The Movie Show Movie Reviews: Avengers Age of Ultron, The Good Lie, The Fall, The Emperor’s New Clothes



The Independent film critic Paul Whitington and FilmFixx’s Ross O’Neill join entertainment editor Aoife Kelly to talk about this week’s big releases – Avengers: Age of Ultron, The Good Lie, The Falling and Emperor’s New Clothes.

Avengers: Age of Ultron is set to beat every other box office release this week and beyond, but does it live up to the previous release of Marvel’s eclectic clan of superheroes?

The consensus is yes. He ticks all the required boxes, from character development and incredible special effects to humor, and director Joss Whedon manages to juggle all the elements with aplomb, even the addition of two new characters played by Aaron Taylor Johnson and Elizabeth Olsen.

The characters who maybe didn’t have a good run last time around, namely Hawkeye and Black Widow, have their moment to shine here.

If there’s one problem, it’s with villainous Ultron, voiced by James Spader, who Paul says is all CGI and therefore lacks real gravity.

A film made for fanboys that will not disappoint those who stroll it either.

The Good Lie is a solid outing for Reese Witherspoon, who plays an employment officer tasked with integrating three Sudanese refugees into American working life years after surviving the Second Civil War in their country.

It’s heartwarming and often funny but sometimes maybe slightly condescending to Sudanese characters, according to Paul.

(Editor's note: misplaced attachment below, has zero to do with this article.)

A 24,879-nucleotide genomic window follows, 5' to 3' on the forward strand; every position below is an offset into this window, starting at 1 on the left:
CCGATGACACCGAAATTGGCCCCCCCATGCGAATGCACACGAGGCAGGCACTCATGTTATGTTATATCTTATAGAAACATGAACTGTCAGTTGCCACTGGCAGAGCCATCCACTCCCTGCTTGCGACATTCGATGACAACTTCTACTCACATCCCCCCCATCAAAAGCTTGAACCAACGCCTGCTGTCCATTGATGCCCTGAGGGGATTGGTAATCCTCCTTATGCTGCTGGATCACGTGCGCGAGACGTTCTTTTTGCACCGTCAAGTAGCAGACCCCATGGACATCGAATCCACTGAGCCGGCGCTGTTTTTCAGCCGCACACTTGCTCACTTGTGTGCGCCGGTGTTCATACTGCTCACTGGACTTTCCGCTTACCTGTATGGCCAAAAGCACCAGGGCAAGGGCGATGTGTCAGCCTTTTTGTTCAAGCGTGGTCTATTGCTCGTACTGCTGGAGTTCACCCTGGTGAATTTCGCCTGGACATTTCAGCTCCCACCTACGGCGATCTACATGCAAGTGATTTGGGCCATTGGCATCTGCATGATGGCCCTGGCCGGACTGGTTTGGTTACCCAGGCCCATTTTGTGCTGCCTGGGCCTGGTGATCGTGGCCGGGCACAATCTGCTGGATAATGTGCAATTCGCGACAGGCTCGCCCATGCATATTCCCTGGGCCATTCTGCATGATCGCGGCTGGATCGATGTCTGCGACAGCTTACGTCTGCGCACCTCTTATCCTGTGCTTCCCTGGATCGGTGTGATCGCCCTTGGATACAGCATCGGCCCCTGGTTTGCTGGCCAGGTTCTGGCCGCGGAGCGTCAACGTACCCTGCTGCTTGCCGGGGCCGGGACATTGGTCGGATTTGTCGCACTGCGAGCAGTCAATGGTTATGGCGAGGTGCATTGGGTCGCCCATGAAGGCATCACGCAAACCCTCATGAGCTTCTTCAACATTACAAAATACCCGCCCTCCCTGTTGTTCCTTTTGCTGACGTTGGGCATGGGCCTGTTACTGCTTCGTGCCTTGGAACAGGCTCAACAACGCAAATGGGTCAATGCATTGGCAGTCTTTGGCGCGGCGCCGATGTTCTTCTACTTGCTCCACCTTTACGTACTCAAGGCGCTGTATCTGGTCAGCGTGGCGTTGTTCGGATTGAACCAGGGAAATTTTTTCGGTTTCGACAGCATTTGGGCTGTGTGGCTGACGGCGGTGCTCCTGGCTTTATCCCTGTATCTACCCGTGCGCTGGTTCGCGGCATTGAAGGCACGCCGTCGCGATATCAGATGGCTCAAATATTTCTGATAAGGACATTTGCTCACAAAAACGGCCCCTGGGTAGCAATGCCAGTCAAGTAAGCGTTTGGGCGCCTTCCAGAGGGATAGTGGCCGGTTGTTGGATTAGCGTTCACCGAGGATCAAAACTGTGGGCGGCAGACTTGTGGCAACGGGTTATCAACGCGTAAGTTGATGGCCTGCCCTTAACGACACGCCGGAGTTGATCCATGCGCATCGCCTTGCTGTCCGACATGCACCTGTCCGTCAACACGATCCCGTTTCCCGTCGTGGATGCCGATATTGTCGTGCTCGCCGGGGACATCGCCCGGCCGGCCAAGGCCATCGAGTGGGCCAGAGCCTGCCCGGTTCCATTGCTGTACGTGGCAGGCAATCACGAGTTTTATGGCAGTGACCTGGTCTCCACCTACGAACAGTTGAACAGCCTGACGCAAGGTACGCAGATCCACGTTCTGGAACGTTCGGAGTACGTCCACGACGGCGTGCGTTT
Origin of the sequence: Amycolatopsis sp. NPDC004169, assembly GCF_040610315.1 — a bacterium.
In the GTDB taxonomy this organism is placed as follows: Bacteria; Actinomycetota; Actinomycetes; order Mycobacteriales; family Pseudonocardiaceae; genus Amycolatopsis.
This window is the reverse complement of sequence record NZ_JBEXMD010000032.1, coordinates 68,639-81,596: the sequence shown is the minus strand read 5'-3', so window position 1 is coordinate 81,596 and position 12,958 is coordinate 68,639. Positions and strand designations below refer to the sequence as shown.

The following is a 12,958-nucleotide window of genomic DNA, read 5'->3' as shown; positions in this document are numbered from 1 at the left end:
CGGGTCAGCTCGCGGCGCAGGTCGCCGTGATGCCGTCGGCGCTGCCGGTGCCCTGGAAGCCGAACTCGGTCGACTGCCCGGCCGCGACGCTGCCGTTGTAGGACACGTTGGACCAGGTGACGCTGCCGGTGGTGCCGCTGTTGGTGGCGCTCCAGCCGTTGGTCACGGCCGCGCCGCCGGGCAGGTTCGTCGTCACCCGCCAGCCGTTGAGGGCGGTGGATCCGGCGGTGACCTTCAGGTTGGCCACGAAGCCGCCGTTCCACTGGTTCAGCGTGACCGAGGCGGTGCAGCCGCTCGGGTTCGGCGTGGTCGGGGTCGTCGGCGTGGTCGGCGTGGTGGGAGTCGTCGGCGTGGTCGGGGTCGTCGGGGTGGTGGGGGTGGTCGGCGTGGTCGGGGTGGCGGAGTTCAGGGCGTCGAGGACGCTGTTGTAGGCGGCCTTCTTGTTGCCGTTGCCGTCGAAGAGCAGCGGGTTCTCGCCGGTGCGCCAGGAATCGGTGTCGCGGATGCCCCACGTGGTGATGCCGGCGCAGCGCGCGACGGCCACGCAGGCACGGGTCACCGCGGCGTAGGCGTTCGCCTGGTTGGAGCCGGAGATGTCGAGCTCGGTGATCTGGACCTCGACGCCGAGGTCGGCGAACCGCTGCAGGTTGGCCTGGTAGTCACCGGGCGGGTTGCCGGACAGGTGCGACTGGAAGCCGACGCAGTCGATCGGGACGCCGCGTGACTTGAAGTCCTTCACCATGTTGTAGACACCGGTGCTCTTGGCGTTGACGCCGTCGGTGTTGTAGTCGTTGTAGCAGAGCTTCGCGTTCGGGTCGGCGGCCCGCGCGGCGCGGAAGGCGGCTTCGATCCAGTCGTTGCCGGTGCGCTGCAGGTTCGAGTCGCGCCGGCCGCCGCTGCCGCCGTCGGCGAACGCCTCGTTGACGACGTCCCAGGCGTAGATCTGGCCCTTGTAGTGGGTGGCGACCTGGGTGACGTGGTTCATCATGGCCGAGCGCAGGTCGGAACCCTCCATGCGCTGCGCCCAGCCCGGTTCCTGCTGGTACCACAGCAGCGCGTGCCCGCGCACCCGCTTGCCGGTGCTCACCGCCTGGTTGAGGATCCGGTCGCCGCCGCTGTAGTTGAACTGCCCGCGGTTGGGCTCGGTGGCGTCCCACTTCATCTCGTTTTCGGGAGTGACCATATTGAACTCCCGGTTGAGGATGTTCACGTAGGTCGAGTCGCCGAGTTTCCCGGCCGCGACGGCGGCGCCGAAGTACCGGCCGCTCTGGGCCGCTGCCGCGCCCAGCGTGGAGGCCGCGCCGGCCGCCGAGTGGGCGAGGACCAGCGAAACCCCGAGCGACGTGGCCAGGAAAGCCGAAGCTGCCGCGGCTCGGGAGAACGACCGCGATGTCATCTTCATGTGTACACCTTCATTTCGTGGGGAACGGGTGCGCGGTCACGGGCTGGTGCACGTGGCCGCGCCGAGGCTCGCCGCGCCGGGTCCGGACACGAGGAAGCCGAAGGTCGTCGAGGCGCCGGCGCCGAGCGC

The Falling is perhaps the most promising deal this week. Directed by Carol Morley, who previously directed the disturbing but compelling documentary Dreams of a Lifetime, it stars Maisie Williams as a teenage girl attending boarding school in England in 1969.

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Her sexually active friend (Florence Pugh) becomes pregnant, resulting in a blackout which becomes contagious and begins to affect girls in droves. An atmospheric drama worth seeing.

Russell Brand stars in Emperor’s New Clothes, the documentary directed by Michael Winterbottom on wealth inequality in the UK.

Brand is endlessly watchable and entertaining (as he tries to corner bankers in their bank lobbies). Fans of his YouTube series The Trews will be more than familiar with his take on the issues at hand, but the film really has nothing new to say.

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